It’s vital for every organization to accurately manage employee time and attendance. Tracking time off is a key function of every HR department. It ensures that all employees are fulfilling their obligations and that the employer is accurately compensating them in accordance with the law.
To help you go about it the right way, we have identified the following steps.
Step 1: Know the Law
The first step in managing employee time and attendance is creating a compliant workplace policy. To do so, you need to be proficient in the laws that govern time off.
This can be challenging considering the complexities of ever-changing employment law, yet it’s imperative. Failure to do so can have costly consequences. Workplace class-action settlements have skyrocketed in 2019. Wage and hour settlement figures doubled in 2019 to $449 million—up from $253 million in 2018.
Where your company is headquartered, where your employees work, whether they are exempt, non-exempt, full- or part-time, all have an impact. Familiarize yourself with the laws that affect your organization. New Jersey employers should pay particular attention to the following laws governing the state:
- Earned Sick Leave
- Federal Family and Medical Leave, and New Jersey Family Leave Programs
- “1099” Misclassification Laws
- Wage Theft Act
Step 2: Communicate Your Policy in the Employee Handbook
Creating a time and attendance policy is just the beginning. You need to ensure that it’s clear and effectively communicated to your team through your employee handbook. State your expectations for attendance in it, and the procedures that employees need to follow to record their time worked and use their time off. Include the potential consequences for those who violate the policy.
You also need documentation that the information was received by your employees. An important step is requesting that all employees sign an acknowledgment that the handbook has been received and read. In the event of an audit, your handbook and these acknowledgements could serve as crucial documentation to protect your organization.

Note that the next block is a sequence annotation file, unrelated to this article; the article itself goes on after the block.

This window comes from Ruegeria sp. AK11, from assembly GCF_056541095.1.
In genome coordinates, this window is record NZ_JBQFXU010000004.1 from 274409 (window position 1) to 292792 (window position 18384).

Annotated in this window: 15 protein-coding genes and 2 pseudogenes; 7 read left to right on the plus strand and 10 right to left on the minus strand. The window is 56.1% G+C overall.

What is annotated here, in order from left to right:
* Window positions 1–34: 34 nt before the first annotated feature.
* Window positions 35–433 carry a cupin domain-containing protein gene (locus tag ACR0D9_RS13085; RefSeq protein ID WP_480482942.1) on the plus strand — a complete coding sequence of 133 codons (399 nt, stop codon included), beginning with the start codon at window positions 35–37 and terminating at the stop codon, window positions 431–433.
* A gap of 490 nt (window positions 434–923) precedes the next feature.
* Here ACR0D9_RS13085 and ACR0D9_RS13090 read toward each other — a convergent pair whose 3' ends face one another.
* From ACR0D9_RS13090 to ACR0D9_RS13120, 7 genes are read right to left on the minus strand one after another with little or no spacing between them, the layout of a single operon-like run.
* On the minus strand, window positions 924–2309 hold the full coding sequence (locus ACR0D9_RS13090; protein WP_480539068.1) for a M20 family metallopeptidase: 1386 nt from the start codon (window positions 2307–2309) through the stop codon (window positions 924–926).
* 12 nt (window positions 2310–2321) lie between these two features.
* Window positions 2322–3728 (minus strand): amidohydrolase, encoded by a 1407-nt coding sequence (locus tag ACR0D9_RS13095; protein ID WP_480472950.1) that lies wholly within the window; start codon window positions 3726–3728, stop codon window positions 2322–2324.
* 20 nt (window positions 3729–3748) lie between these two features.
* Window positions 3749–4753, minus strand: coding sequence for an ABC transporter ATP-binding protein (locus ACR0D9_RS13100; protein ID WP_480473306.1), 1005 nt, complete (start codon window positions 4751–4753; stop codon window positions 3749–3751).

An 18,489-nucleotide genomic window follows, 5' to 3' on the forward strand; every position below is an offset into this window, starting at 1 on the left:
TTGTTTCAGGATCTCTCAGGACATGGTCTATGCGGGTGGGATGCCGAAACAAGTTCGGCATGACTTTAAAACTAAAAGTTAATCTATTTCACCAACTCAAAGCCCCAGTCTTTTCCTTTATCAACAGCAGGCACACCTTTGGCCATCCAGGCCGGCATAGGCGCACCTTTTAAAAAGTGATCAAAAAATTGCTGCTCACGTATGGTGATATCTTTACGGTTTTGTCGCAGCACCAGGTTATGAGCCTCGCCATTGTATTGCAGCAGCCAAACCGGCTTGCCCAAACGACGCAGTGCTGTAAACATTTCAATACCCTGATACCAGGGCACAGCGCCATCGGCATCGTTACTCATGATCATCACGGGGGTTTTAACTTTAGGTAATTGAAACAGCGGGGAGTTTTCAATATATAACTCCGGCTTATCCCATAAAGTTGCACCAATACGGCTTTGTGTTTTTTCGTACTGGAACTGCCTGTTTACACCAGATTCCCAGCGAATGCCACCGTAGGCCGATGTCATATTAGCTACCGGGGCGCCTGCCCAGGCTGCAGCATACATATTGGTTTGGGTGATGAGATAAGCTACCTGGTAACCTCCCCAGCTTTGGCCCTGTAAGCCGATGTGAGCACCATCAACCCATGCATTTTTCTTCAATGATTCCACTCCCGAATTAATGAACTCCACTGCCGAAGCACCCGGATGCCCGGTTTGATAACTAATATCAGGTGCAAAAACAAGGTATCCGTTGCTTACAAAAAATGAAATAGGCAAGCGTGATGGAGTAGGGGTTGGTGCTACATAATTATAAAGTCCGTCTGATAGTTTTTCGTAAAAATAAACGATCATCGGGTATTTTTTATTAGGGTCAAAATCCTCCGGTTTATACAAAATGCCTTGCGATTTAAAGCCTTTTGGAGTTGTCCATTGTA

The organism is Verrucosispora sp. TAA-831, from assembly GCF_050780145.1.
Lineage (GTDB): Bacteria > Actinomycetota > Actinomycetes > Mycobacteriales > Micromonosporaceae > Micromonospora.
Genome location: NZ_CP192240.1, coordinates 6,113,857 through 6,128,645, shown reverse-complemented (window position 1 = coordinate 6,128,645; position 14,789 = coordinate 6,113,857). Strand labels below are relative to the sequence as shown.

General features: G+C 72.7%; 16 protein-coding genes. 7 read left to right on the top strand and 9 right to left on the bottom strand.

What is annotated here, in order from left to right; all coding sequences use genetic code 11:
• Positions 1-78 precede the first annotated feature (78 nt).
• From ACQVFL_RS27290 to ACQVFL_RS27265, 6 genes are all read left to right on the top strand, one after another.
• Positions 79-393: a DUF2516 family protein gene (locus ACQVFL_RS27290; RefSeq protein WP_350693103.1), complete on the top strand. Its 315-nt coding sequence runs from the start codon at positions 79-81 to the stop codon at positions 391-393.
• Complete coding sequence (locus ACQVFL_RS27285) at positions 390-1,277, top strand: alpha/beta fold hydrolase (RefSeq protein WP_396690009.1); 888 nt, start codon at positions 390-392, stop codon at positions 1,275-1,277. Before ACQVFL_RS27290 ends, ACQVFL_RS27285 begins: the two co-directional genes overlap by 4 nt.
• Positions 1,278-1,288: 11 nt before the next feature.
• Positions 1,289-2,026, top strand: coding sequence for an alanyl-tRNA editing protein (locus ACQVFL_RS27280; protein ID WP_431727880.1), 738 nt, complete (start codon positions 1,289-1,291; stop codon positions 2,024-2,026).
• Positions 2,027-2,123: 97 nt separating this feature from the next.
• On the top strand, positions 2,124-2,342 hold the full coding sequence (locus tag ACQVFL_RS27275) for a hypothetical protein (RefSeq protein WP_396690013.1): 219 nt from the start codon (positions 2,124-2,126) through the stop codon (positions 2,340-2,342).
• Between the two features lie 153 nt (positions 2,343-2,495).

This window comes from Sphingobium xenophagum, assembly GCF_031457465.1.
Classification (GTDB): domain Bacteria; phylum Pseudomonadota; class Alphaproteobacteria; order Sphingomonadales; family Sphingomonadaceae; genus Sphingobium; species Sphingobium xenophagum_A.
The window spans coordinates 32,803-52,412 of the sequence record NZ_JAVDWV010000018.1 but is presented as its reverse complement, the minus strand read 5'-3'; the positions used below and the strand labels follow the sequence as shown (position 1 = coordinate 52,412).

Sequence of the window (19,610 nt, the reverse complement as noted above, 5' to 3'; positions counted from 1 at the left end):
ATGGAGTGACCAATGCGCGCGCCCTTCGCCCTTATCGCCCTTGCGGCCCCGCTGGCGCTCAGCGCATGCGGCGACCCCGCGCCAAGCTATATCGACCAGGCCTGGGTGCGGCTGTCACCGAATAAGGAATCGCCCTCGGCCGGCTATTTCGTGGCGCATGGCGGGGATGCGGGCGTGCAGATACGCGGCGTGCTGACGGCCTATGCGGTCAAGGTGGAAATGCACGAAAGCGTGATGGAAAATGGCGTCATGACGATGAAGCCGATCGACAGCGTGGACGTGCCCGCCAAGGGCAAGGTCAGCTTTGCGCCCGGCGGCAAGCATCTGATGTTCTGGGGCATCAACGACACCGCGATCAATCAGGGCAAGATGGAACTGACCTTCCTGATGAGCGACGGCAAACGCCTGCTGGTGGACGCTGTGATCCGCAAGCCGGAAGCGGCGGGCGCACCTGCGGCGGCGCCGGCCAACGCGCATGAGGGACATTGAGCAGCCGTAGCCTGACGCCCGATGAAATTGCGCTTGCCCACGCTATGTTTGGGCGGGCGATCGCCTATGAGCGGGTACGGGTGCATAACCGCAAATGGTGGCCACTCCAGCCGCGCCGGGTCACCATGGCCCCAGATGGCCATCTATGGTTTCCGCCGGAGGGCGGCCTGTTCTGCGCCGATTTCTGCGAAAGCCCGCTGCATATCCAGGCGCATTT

If you need help navigating the above mentioned laws and properly including them in your handbook, set up a consultation to learn how BPHR, our HR consulting service, can help.
Step 3: Utilize a Reliable Time and Attendance Solution
The Society for Human Resources Management (SHRM) offers advice for avoiding costly penalties related to wage and hour violations. In addition to training managers and conducting periodic wage and hour audits, SHRM recommends “maintaining accurate timekeeping and record keeping practices through up-to-date systems.”
Laws like New Jersey’s Employer Obligation to Maintain and Report Records require employers to retain specific records containing timekeeping data, and payroll information. With cloud-based time and attendance solutions important records are readily available, should you be called upon to produce them.
Relying on manual processes and spreadsheets to calculate employee time and attendance is not only inefficient, it puts your organization at risk. A fully integrated solution helps you collect, manage, and process your employee’s time data with ease while safeguarding your organization from litigation.
Step 4: Discover Balance Point’s Solution
Read more about Balance Point’s time and labor management solution and how your organization could benefit from it on our website.
If you need help determining what is best for your organization, download our Guide for Choosing a Payroll and Time & Attendance Solution.